ADHD and Oversleeping

Many people who have ADHD notice that they have sleep problems. These include disturbed sleep, trouble getting to sleep and a lot of trouble waking up. If you can identify with this, or know someone who does, this article will help explain why ADHD and oversleeping/ disturbed sleeping often go together.

Main symptoms of ADHD

The link between ADHD and sleep disturbances has been overlooked in the past as two completely separate things, however, new studies are showing that they’re closely related. ADHD can cause sleep-related problems. Before we delve into this, it’s important to understand some of the key symptoms of ADHD. ADHD (Attention Deficit Hyperactivity Disorder) affects brain activity, leading to variations of:

  • Hyperactivity
  • Impulsiveness
  • Difficulty concentrating
  • Mood swings 

Main sleeping problems associated with ADHD

ADHD impacts around 3% of adults, and 5-7% of children. However, around 75% of adults and children with the condition also report sleep-related problems.

Oversleeping/difficulty waking up

Oversleeping and having a lot of trouble waking up seems to be common among those with ADHD. Many report feeling restless until the early morning hours, where they then proceed to fall into a very profound sleep. This ‘sleeping like the dead’ state they’re in makes it extremely difficult to rouse themselves. When sleeping like this, they can easily miss multiple alarms, and even attempts from others to get them out of bed have little effect. Some with ADHD describe not feeling fully alert until noon, and are often grumpy and/or aggressive when roused before they’re ready. ADHD and oversleeping are a common pair.

Problems falling asleep

The majority of people with ADHD (¾ of all adults with the condition) say they feel unable to shut down their mind at night. They display ‘night-owl’ behaviour, having greater bursts of energy once the sun has set. Others feel tired during the day but more awake at night. Again, their thoughts are racing and seemingly ‘all over the place.’ Most times, these thoughts are anxious and worrisome and jump from one to the next. This is all part of the mental restlessness that ADHD brings to a person. Problems falling asleep appears to increase with age for those that have ADHD. 10-15% of pre-pubescent children with ADHD find it hard to get to sleep. By age 12, approx 50% of children with ADHD have trouble getting to sleep. And by age 30, over 70% of adults claim they spend over an hour trying to sleep.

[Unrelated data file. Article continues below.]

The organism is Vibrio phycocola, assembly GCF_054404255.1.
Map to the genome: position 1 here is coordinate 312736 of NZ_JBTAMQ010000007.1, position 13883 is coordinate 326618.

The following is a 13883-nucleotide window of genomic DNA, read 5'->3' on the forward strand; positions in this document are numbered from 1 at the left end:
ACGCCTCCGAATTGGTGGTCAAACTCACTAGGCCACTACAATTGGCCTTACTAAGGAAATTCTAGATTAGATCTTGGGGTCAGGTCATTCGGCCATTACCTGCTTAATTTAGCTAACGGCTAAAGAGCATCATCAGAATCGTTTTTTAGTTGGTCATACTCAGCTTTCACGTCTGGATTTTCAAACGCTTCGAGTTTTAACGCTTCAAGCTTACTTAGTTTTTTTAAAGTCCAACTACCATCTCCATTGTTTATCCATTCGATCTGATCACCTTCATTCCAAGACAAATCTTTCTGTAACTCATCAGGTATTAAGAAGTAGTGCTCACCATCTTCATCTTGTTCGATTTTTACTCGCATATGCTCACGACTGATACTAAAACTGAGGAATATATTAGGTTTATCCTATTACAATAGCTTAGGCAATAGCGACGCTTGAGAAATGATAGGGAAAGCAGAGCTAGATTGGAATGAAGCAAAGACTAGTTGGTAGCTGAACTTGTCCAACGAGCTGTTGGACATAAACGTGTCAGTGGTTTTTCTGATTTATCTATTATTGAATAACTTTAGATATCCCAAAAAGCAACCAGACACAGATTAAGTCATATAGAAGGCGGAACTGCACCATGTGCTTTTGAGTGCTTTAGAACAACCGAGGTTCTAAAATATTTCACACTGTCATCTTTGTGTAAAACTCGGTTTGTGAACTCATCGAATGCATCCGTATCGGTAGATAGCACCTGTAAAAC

Intrusive sleep

This is when someone may fall asleep or become drowsy very suddenly during the day. An expert on EEG findings in ADHD found this is usually caused by an intrusion of Theta waves in the normal alpha and beta brain waves we have when alert. Those with ADHD have a tendency to hyperfocus, which means if they’re engaged in something they find challenging and interesting, they don’t demonstrate symptoms of the disorder. They will manage to concentrate fully on their task if it interests them. However, once interest in the subject is lost, the nervous system disengages and begins to scour for something more diverting. Occasionally, this disengagement is so sudden it can cause extreme drowsiness, causing the person to even fall asleep. Essentially, someone with ADHD could potentially lose consciousness due to boredom.

Restless sleep

Many individuals with ADHD have very fitful, restless sleep. Once they manage to sleep, they often toss and turn and awaken to any noise. Often they’ll wake up to see their bed covers and pillows all over the place from so much movement during the night. Their sleep is usually not refreshing and can wake up just as sleepy as when they went to bed.

Why does this happen?

One explanation is that sleep issues are a direct result of having ADHD. Thomas Brown, PhD, a researcher in ADHD suggests that the condition causes impairments in certain brain functions. One of these is the ability to regulate and sustain arousal and alertness. This means that the brain may become alert/aroused at night rather than during the day etc. ADHD causes hyperactivity, making it hard for the brain to rest and shut down––even at night.

Another reason is that those with ADHD may have inaccurate circadian rhythms. A circadian rhythm is our body clock, which regulates when we feel sleepy and when we feel awake. Many with ADHD struggle to accurately judge the passing of time. It’s as if they see things only as “now”, or “now”. A disruption in circadian rhythms can lead to delays in the body’s release of melatonin, our sleep hormone. Melatonin levels increase and decrease in time with our circadian rhythms. Those with ADHD suffer from delays in the release of melatonin at night. This is an obvious signal that the circadian rhythm isn’t synchronised.

Then, there’s a link between ADHD and oversleeping, as well as many other sleep problems. However, is there a way of minimising or curbing these issues altogether? Check out our article on how to sleep with ADHD.